A presentation by
Faysal Itani
Fellow, Rafik Hariri Center for the Middle East
Atlantic Council

Commentary from
Marwan Muasher
Vice President for Studies
Carnegie Endowment for International Peace

Moderated by
Danya Greenfield
Acting Director, Rafik Hariri Center for the Middle East
Atlantic Council

Please join the Atlantic Council’s Rafik Hariri Center for the Middle East for a discussion on the threats and opportunities facing Jordan’s economy and prospects for reform.

Although it appears that Jordan has weathered the Arab uprisings to date, all is not well in the Hashemite Kingdom. Over the past twenty years, its political economy has changed profoundly, putting pressure on the foundations of regime stability. The state has been retreating from many citizens’ economic lives, shrinking its circle of privilege and patronage, and leaving the population to fend for itself in a dysfunctional economy. Today, Jordan is also coping with hundreds of thousands of Syrian refugees, many of whom may remain in the country for years to come. Their presence exacerbates pre-existing tensions, yet the real danger to the monarchy’s stability is not the immediate cost of refugee care but the alienation of its traditional power base.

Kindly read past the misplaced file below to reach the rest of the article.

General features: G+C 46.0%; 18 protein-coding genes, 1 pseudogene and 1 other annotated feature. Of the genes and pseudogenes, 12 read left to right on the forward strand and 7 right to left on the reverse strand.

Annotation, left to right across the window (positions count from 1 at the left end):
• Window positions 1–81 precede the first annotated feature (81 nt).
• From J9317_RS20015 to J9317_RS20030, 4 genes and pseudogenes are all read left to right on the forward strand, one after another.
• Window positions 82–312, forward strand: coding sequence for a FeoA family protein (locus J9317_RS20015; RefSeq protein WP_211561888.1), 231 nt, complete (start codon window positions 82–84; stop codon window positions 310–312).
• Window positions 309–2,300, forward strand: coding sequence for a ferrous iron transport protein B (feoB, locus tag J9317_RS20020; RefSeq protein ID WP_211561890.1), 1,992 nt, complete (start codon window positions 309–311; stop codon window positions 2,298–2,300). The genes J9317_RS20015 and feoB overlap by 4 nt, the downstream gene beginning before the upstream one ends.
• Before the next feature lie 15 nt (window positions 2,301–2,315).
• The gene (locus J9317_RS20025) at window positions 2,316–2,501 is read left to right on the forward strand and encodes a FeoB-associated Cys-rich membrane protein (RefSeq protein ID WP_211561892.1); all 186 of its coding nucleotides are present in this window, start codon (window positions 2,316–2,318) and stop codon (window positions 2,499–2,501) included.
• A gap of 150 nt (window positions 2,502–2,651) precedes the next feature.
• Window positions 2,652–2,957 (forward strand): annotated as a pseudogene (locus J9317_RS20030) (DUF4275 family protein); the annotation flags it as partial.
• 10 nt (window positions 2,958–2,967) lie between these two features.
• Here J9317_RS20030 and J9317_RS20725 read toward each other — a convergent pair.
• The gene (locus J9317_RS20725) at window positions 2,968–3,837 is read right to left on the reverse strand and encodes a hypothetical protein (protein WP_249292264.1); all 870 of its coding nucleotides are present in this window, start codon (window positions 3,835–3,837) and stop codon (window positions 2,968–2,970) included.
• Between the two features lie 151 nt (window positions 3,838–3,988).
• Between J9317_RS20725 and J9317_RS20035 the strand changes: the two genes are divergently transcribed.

In a new Atlantic Council issue brief, Stability through Change: Toward a New Political Economy in Jordan, the Hariri Center’s Faysal Itani argues that Jordan can only achieve long-term stability and prosperity by building a new, wider base of support for the regime that includes its traditional social base. This requires disciplining elites hostile to political and economic reform, securing popular support for reform, establishing a state of laws, and restoring public faith in state institutions and the political process.


Please use the West Tower elevators when you arrive.